Each of the additional fluxes generated an upside-down version of the phase space so that the new space has uniform curvature
Credit: Lucy Reading-Ikkanda

By now I felt exhausted. But the main hurdle was finally in view. Everything I had accomplished up to this point was a fancy way of showing what Thouless, Simon and their collaborators had already proved: that the averaged Hall conductance was indeed quantized in integer multiples of e2/h. It would seem that I had made no progress in removing the averaging assumption plaguing every effort to explain the mystery of the integer quantum Hall effect. Except for one minor detail: the two-dimensional phase space generated by QAC had near-perfect uniform Berry curvature. In other words, the real Hall conductance, the one corresponding to the Berry curvature of a tiny patch near the origin of the 2-D phase space, was equal to the average curvature over the total flux space. Because the latter was famously quantized, it followed that the actual Hall conductance was also quantized. Quod erat demonstrandum—QED.

This final theoretical hurdle took many months of restless days and sleepless nights to cross over. I nearly gave up several times before reaching my goal. During a particularly dark time, I told my mom that I was not sure I wanted to wake up the next morning. In typical Greek fashion, she responded, “If you do anything stupid, I will fly out there and strangle you with my own two hands.” Lost in a world of hyperanalytical thinking, I needed such an absurd statement to snap me out of it. I finished the proof in November 2009, shared it with Matt, who quickly added a section on how the result could be extended to also explain the fractional quantum Hall effect, and then posted it online. It would take us five more years before getting the result published and another four years before the mathematical physics community could fully digest it. On February 25, 2018, I opened an e-mail from Michael Aizenman—a letter I had waited for eight years to receive. It read:

Dear Matt and Spiros,
The Open Problems in Mathematical Physics web page was now updated with the statement that the IQHE question, which was posted by Yosi Avron and Ruedi Seiler, was solved in your joint work.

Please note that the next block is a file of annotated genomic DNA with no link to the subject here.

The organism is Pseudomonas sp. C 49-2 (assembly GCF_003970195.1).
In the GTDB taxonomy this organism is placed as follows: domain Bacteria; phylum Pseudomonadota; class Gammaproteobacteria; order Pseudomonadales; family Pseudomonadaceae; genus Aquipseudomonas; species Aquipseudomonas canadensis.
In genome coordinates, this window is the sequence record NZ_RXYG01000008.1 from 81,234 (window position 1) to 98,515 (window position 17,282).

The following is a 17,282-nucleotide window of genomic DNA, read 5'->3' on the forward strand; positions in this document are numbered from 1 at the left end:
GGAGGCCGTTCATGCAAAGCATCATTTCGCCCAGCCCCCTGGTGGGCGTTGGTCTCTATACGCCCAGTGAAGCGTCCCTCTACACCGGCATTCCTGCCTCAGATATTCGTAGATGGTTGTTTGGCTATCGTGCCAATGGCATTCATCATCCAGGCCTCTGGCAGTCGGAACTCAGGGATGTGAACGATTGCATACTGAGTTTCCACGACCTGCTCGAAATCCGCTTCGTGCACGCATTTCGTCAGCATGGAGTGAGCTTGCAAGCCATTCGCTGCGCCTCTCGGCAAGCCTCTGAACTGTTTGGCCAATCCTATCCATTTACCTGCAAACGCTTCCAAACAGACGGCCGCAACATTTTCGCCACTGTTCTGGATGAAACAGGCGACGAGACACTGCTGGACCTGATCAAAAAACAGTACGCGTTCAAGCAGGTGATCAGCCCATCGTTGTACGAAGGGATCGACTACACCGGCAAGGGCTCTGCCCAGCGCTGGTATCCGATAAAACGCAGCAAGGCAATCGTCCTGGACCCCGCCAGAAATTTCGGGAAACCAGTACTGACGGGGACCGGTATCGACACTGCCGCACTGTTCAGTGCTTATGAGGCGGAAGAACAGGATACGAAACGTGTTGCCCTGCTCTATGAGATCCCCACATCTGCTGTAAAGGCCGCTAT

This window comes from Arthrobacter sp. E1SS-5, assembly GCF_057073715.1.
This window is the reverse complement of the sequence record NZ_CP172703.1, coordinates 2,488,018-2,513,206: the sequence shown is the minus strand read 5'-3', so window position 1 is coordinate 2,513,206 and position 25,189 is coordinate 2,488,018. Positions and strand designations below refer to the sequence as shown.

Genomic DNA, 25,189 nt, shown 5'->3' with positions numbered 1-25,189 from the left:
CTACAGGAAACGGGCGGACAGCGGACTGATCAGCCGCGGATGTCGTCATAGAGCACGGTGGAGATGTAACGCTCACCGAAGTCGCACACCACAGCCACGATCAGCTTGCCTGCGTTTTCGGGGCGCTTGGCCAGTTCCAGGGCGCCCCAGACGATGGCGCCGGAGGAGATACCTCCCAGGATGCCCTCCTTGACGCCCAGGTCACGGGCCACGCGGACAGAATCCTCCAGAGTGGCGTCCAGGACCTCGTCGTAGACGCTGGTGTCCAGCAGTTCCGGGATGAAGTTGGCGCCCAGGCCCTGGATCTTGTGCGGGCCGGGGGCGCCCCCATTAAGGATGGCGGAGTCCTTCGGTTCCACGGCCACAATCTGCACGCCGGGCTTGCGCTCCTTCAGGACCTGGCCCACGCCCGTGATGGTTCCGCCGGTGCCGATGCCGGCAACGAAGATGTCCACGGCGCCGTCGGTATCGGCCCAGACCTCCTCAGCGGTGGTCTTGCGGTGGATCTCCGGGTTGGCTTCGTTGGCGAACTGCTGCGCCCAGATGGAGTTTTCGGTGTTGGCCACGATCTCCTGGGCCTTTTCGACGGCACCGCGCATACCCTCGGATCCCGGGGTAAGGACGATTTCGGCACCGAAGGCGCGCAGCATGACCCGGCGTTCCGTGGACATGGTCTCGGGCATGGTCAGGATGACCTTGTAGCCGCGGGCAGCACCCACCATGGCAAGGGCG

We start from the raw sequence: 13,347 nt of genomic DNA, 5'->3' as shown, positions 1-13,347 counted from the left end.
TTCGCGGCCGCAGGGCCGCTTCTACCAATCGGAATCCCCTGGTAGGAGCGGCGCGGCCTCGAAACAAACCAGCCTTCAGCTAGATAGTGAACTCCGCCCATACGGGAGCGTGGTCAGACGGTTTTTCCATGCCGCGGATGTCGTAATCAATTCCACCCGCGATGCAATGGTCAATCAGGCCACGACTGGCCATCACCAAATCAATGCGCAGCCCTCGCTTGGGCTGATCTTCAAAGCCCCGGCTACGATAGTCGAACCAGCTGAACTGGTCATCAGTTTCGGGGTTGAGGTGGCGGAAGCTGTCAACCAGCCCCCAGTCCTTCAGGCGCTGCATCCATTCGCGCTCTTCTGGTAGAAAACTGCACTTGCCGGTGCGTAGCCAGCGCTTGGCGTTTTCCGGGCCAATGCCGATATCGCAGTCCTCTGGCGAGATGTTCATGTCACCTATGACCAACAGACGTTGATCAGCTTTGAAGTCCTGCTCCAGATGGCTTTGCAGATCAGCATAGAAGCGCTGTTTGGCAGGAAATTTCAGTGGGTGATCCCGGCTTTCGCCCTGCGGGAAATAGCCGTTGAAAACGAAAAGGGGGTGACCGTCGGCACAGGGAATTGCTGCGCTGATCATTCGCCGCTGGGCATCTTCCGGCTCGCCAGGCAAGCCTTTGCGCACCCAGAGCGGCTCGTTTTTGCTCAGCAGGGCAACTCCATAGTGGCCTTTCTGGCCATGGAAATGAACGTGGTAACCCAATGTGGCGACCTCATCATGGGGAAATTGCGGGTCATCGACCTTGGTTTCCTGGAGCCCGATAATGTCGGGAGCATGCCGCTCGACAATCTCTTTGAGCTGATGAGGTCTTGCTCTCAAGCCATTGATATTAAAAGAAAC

I thank you here for your contribution, and also congratulate you on it. It is a pleasure to note that in each of the two problems on which progress is reported there, the advance came through deep novel insights and new tools. The list of solvers is a veritable honor roll.

The fundamental mystery we started with was the question of why a microscopic, quantum phenomenon was showing up on a macroscopic scale. Instead what we found was that one of the most fundamental constants of nature was the reflection of global order beyond our finite grasp—the infinite communing with the infinitesimal. And although we have focused on the theory behind the quantum Hall effect, the experimental efforts it has inspired over the past three decades have been equally, if not more, exciting. Research on topological phases of matter beyond two-dimensional quantum Hall systems is paving the way toward technologies such as large-scale, fault-tolerant quantum computing. Impressive results coming out of labs such as Ana Maria Rey's at the University of Colorado Boulder are even tackling fundamental questions about the very nature of time.

This experience also taught me a valuable lesson: my self-worth is not tied to my success in life. The fateful call with my mom took place three months before I put the finishing touches on the solution. I did not turn into a mathematical genius within the span of a few months. But I made progress by breaking the problem down into simple parts I could understand. To do that, I needed to be okay with feeling incompetent most of the time. Without the faith of my parents in me as a person, whether I was good enough to solve the problem or not, I would have given up right before the finish line. Had I done that, the problem may still be unsolved and Marvel's Avengers would have had to find an even more scientifically implausible way to save the universe than to jump into the quantum realm via a macroscopic portal.